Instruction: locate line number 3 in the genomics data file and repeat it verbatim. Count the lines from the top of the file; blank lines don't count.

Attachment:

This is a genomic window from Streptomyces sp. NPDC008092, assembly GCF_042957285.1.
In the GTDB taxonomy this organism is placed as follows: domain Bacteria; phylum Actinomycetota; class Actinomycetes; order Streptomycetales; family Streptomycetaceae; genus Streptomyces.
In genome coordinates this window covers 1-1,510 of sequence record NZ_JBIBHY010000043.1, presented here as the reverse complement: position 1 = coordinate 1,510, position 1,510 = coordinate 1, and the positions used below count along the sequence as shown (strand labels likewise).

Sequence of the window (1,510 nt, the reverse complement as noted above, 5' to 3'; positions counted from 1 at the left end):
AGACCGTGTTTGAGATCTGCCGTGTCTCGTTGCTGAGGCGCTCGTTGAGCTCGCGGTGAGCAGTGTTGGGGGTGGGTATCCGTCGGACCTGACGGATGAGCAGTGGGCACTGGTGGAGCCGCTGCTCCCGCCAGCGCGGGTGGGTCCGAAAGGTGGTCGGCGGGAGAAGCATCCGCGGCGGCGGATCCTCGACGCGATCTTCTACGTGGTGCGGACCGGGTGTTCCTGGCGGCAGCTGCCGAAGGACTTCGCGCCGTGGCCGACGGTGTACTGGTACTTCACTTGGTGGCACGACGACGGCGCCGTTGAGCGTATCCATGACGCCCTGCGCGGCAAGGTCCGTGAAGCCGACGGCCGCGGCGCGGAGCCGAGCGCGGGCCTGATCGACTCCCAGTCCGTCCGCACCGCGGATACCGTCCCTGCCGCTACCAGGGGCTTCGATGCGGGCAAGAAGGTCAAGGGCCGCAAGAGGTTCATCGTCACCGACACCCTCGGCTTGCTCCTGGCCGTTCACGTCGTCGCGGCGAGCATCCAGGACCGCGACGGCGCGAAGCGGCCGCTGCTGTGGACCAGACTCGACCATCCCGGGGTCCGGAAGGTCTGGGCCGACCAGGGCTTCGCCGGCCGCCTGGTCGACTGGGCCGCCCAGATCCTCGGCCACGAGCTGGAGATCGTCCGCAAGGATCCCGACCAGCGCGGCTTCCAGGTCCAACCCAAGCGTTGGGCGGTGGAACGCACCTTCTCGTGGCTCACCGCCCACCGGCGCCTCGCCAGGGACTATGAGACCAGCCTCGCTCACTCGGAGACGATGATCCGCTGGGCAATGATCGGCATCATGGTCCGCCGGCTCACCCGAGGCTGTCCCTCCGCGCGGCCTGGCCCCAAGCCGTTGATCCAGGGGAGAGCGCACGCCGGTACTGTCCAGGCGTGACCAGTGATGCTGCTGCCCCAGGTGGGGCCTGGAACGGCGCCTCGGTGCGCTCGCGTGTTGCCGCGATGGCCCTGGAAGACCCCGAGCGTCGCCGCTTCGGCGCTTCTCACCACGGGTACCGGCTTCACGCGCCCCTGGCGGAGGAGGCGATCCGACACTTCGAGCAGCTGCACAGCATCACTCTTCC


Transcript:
In genome coordinates this window covers 1-1,510 of sequence record NZ_JBIBHY010000043.1, presented here as the reverse complement: position 1 = coordinate 1,510, position 1,510 = coordinate 1, and the positions used below count along the sequence as shown (strand labels likewise).